May you have many more successes now he is communicating with you.

    Joy x

  3. vic waugh says:

    To echo Lizz, this post certainly puts things into perspective. What a little fighter Riley is and so brave for someone so young.I hope he continues to develop with his communication xx

  4. I seriously doubt if I could have your strength of character or your will.

    My love and heart goes out to your family, God bless you.

  5. Lizz Riley says:

    Wow, certainly puts things into perspective.
    So glad that Riley is communicating with you. I only hope he can say more soon.

  6. Jeri says:

    How well written and a what a strong voice you are and continue to be for Riley. I have the privilege of getting to know Riley through my daughter who has drawn a beautiful picture with the beautiful words in which she uses to describe him as an individual as well as the other children in her classroom. Hope I get to meet you and Riley this coming week. God Bless You and your family today and always.
    Jeri (Erin’s proud mom:)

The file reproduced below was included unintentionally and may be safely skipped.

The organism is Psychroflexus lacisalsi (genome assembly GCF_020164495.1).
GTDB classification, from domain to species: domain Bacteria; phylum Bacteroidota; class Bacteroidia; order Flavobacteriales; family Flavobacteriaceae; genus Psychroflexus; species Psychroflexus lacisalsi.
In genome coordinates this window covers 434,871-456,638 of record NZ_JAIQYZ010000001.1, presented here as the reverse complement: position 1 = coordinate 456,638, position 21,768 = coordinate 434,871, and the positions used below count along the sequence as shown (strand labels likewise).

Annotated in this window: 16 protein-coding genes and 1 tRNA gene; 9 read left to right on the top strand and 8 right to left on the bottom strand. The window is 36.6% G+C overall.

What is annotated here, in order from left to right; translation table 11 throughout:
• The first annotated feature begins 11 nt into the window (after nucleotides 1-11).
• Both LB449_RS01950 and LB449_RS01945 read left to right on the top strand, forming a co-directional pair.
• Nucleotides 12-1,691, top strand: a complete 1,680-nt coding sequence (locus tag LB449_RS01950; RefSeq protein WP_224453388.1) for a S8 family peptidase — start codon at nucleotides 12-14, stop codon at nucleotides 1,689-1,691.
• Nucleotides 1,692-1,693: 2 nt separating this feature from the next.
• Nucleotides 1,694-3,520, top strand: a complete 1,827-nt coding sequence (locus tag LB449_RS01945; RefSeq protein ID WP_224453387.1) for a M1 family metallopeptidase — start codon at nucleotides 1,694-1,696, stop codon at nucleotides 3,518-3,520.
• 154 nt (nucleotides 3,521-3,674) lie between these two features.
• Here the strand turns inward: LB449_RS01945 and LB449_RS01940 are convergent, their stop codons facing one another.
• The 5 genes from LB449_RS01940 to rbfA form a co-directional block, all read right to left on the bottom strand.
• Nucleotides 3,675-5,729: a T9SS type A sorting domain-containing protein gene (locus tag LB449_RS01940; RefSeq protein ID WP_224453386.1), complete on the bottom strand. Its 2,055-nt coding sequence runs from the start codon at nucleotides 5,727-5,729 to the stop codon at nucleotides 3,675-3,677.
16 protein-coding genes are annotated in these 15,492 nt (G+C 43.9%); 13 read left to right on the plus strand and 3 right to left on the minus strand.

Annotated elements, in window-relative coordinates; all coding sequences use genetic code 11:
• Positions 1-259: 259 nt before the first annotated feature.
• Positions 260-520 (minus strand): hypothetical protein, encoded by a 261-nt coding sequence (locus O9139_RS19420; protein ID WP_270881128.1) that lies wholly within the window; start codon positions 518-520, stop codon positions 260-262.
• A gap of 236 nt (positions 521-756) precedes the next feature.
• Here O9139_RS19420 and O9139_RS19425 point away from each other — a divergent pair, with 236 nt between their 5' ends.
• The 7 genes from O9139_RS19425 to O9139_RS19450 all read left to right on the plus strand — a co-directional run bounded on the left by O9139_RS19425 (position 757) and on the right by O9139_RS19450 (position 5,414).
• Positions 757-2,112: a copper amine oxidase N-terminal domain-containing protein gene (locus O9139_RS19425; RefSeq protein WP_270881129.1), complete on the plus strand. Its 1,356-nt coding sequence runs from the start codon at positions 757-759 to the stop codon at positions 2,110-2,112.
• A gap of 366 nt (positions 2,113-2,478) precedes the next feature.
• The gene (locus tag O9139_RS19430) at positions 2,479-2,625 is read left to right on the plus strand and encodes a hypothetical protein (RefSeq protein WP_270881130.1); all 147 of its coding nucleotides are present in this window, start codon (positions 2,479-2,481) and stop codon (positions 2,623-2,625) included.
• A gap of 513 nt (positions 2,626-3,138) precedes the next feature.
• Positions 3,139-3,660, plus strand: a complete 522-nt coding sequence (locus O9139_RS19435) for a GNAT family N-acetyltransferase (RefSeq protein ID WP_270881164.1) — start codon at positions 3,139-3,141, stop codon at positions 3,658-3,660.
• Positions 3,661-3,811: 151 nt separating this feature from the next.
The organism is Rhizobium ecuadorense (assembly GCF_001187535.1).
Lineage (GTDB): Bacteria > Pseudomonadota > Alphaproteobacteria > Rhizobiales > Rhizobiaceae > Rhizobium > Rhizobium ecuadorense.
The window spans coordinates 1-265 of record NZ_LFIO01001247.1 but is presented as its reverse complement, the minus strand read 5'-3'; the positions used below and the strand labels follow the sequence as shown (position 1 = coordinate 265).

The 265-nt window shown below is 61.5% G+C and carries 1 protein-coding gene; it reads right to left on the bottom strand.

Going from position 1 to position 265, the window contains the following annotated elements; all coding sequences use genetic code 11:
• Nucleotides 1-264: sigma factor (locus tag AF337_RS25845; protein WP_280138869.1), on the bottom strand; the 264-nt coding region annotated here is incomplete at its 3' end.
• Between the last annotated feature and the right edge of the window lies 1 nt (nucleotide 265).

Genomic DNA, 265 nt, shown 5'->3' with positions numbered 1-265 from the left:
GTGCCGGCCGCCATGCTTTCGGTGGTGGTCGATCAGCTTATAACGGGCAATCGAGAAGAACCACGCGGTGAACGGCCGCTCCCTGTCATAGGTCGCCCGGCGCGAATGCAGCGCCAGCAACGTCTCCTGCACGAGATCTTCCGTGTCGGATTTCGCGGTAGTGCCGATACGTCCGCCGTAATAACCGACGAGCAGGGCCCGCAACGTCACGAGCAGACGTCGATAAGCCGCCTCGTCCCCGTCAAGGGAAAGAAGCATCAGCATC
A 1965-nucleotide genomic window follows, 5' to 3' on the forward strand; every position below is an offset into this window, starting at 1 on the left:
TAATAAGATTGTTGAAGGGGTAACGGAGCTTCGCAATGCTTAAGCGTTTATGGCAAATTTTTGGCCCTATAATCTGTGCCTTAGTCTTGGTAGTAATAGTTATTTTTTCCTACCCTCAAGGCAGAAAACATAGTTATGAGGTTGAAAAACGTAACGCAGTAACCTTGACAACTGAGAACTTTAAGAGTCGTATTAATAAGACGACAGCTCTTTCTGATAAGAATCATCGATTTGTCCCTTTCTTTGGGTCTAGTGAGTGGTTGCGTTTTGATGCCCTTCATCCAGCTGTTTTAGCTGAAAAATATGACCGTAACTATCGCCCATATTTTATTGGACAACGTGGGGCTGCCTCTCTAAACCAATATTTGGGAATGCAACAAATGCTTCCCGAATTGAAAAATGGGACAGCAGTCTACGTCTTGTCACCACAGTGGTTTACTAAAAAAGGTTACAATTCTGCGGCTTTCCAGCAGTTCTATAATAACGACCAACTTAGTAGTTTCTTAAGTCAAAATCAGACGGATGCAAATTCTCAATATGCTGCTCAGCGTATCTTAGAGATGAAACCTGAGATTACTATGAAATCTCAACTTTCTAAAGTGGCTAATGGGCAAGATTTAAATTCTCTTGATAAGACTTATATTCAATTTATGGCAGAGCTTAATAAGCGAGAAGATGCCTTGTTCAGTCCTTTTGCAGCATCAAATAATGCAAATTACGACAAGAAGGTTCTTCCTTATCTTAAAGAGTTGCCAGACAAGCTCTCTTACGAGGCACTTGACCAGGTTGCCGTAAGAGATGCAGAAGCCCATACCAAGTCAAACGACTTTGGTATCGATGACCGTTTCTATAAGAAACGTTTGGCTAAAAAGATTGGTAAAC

• Bonita Mom says:

      Jeri, We are so blessed to have Erin as Riley’s teacher. We are looking forward to meeting you this week! Stacie

  7. Terri says:

    I am so thankful for a healthy child, babies with special needs have such a place in my heart.

  8. Thank you for sharing this. My experience is both different and similar…go figure. My daughter has Lennox-Gastaut Syndrome, a rare severe form of epilepsy. Her first nine months were normal…then it was down the rabbit hole for all of us. I really appreciate your grief…and your appreciation for the growth beyond what could have been with a “typical” family. I love my family as is, but there are days I grieve too. It truly is difficult to explain to even family who haven’t been through this.
    Thanks again!

  9. Lancelot says:

    I really liked how you portrayed this post.
    This post touched me.
    I’m proud of you both, and for Riley.
    You have worked hard enough, and i know you will keep fighting for the best.
    lots of love.